Highlighting the potential risks of keeping wild animals, a zookeeper was killed in a “freak accident” with a captive tiger Monday, at Hamerton Zoo Park in Huntingdon, Cambridgeshire, United Kingdom, about two hours north of London.
The zookeeper, Rosa King, 34, had worked there for 14 years.
"She wouldn't have done anything else, it's what she has always done, it's what she has always loved," King’s mother, Andrea, told the UK Press Association.
The tiger was reportedly unharmed in the incident and at no point was it outside it’s normal enclosure. The zoo has said the public’s safety was not at risk and is investigating what happened in the tragic encounter.
Visitors were evacuated as soon as the incident became known and the zoo remained closed Tuesday pending investigations.
On its Facebook page, the zoo said its staff are “too distressed to speak directly to the media, as one of our colleagues was killed.”
The zoo added, “All our thoughts and sympathies are with our colleague’s friends and families at this dreadful time.”
Comments on that Facebook post range from those sharing sympathy to those expressing frustration that wild animals are kept in captivity. (Learn about the tiger that wandered a Russian city being returned to the wild.)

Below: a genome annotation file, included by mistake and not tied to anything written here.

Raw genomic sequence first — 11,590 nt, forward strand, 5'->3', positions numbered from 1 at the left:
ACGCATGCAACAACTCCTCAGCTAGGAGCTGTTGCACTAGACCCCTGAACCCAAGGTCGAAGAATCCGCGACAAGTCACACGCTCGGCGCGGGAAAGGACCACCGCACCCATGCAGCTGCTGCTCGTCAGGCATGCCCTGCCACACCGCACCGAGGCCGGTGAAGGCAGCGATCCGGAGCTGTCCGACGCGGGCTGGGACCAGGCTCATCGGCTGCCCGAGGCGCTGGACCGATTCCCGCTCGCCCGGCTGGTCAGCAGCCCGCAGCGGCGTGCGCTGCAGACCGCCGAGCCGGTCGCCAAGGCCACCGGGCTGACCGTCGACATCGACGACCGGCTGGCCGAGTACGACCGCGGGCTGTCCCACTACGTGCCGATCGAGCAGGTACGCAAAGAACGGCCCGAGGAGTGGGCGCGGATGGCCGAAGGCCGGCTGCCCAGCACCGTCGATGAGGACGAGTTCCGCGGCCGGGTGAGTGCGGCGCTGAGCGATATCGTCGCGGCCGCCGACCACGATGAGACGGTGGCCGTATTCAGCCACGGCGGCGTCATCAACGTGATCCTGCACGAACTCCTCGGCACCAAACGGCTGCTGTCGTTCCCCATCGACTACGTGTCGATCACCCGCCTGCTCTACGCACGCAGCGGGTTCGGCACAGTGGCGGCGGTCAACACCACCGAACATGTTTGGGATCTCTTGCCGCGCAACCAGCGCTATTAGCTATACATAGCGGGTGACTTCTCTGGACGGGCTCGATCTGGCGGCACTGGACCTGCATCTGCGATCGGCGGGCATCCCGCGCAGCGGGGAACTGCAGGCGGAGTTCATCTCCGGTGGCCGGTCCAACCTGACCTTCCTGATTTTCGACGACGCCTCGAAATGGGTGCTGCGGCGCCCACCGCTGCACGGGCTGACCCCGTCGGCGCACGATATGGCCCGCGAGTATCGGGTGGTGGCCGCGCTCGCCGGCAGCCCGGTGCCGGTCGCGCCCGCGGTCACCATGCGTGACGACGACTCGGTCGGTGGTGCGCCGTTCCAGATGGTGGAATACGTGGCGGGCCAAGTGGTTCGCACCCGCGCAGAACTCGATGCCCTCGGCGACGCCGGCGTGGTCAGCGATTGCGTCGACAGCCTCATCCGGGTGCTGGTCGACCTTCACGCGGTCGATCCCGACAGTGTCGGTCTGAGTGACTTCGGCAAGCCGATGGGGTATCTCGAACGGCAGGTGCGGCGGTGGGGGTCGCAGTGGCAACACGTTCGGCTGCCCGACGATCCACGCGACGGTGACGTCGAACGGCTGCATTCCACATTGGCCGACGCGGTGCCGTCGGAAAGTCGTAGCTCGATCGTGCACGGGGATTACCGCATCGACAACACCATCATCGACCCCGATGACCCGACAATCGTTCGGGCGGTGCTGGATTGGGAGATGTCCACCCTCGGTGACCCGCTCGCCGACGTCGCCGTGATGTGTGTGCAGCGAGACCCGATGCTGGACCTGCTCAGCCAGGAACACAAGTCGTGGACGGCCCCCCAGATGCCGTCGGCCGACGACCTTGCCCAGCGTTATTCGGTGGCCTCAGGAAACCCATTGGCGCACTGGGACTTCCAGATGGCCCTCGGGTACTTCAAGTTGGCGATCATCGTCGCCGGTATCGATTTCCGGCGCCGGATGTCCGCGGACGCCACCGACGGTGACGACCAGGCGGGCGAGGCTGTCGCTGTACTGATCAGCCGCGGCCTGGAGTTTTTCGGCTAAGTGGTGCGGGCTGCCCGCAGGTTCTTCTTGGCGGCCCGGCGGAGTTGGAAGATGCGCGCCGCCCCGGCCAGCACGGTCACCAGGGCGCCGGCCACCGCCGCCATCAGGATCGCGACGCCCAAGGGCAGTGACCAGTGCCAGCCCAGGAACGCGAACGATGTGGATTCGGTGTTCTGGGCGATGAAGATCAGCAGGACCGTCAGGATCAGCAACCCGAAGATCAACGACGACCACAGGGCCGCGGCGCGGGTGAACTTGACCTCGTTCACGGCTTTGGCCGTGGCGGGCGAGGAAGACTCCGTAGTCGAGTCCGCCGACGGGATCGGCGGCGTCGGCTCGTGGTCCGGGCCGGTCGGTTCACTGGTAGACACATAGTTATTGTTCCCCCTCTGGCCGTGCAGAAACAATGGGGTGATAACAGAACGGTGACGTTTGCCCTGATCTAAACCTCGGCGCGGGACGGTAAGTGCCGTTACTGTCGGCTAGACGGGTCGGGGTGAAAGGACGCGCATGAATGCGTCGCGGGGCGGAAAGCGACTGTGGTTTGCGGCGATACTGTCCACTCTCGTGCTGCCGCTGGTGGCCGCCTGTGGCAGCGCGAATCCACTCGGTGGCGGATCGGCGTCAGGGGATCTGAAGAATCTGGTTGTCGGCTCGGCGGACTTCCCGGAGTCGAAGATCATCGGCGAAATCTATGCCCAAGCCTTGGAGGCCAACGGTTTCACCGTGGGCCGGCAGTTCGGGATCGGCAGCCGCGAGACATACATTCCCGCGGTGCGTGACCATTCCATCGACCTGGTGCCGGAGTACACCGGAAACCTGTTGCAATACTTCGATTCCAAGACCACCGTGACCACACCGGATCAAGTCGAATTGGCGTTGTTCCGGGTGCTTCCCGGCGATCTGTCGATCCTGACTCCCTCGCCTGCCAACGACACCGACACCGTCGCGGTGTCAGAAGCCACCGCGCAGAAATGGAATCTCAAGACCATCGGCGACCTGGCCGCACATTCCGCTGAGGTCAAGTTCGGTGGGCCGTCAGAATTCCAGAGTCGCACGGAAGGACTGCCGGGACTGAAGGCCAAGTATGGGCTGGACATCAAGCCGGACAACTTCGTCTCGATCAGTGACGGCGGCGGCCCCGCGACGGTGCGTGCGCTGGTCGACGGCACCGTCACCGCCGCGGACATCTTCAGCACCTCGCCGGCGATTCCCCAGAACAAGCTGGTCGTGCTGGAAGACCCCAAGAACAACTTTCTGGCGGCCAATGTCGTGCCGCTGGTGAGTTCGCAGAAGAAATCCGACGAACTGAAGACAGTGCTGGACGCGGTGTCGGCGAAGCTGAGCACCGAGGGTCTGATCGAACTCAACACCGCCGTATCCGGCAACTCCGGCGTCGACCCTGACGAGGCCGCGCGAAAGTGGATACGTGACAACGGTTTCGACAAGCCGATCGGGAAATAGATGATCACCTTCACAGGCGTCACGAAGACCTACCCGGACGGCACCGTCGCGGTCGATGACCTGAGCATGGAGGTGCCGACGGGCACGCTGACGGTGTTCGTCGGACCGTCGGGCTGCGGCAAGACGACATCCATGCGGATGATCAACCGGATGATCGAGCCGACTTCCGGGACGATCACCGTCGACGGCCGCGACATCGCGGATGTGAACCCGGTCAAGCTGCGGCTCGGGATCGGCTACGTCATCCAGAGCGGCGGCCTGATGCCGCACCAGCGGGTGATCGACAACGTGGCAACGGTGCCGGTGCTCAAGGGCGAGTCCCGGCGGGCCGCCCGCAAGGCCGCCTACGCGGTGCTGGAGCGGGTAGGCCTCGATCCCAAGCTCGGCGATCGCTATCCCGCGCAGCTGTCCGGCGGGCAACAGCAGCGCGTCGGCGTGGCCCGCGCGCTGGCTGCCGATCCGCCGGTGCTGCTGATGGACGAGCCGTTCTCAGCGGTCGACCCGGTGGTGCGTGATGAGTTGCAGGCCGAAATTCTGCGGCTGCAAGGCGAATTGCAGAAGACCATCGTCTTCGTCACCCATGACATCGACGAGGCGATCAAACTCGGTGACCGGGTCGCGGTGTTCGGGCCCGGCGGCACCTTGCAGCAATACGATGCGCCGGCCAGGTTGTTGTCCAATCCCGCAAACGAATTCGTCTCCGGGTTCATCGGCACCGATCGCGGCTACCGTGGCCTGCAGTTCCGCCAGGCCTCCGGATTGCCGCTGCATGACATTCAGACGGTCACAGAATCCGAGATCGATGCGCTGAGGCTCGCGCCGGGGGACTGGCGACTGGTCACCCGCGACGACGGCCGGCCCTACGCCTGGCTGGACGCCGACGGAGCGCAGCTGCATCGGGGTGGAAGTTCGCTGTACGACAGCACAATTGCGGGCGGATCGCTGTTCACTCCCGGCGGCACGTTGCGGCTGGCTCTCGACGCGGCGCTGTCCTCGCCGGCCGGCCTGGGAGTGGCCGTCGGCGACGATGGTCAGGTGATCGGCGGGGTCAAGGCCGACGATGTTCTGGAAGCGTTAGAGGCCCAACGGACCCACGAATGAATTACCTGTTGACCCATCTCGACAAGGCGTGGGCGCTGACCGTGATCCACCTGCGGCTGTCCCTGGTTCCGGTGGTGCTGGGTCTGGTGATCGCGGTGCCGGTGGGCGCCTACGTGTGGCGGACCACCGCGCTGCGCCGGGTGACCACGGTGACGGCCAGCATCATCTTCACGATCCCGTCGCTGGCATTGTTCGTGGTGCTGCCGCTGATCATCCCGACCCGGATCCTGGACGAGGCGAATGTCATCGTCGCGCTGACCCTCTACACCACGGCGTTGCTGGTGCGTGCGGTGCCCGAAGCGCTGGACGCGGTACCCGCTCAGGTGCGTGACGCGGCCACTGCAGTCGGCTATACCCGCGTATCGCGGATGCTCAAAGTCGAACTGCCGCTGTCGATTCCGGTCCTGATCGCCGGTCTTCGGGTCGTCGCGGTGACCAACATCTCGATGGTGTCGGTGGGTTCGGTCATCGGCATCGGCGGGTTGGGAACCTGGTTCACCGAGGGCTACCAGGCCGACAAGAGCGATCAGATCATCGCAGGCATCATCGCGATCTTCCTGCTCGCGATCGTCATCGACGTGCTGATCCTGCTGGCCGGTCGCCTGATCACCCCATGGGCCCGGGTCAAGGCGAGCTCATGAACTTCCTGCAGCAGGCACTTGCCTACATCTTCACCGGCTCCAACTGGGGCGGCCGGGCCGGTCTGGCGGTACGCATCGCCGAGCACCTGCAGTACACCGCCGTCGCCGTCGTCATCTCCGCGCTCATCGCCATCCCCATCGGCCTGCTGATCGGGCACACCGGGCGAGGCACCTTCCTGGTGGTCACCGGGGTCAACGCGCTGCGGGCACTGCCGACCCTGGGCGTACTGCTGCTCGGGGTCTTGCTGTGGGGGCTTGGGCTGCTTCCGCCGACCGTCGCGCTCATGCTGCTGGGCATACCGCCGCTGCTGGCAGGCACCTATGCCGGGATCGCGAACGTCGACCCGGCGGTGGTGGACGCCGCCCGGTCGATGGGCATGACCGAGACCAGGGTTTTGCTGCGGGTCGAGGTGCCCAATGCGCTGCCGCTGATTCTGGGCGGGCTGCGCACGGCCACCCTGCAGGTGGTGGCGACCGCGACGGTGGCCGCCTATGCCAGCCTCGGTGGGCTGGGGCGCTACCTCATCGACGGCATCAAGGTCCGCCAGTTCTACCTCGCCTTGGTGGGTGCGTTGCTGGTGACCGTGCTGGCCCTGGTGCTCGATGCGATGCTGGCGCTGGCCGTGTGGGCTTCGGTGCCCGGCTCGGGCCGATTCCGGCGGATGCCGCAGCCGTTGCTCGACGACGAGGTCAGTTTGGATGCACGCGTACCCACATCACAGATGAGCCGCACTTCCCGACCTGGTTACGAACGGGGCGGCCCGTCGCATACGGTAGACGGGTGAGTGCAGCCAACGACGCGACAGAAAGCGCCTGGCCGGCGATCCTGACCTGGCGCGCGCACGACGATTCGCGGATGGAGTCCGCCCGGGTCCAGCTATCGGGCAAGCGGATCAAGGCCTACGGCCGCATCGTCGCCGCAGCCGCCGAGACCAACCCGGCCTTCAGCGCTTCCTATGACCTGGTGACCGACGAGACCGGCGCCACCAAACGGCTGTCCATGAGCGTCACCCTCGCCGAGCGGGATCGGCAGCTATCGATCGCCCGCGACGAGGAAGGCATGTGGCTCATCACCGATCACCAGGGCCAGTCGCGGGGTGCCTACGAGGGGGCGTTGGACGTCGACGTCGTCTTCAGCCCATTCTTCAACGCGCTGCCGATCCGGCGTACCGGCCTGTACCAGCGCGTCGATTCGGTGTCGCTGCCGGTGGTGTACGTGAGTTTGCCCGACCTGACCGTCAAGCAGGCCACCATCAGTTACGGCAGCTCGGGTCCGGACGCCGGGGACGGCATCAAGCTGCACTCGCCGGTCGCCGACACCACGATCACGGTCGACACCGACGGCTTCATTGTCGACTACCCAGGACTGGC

A study released in spring 2016 estimated there are 3,890 wild tigers, up from 3,200 in 2010, when countries announced a historic commitment to double the population by 2022. Although some conservationists expressed doubts about that study, it marked the first time tiger numbers were seen increasing globally in more than a hundred years.
At the same time, many more tigers exist in captivity around the world, in zoos, private reserves, and other facilities. Very few of those will ever be released into the wild. (Learn about the tiger that received eye surgery.)
At the turn of the 20th century some 100,000 tigers roamed throughout Asia. Today tigers are scattered across 7 percent of their former range, often in small “island” populations whose isolation puts them at risk of becoming inbred and imperils their long-term survival.
The majority of wild tigers left are of the Bengal subspecies, while the other four—Siberian, Indochinese, Malay, and Sumatran—are highly endangered. Poaching remains a significant threat, particularly to fuel a black market for tiger parts in Asia, as does retaliatory killings for loss of livestock.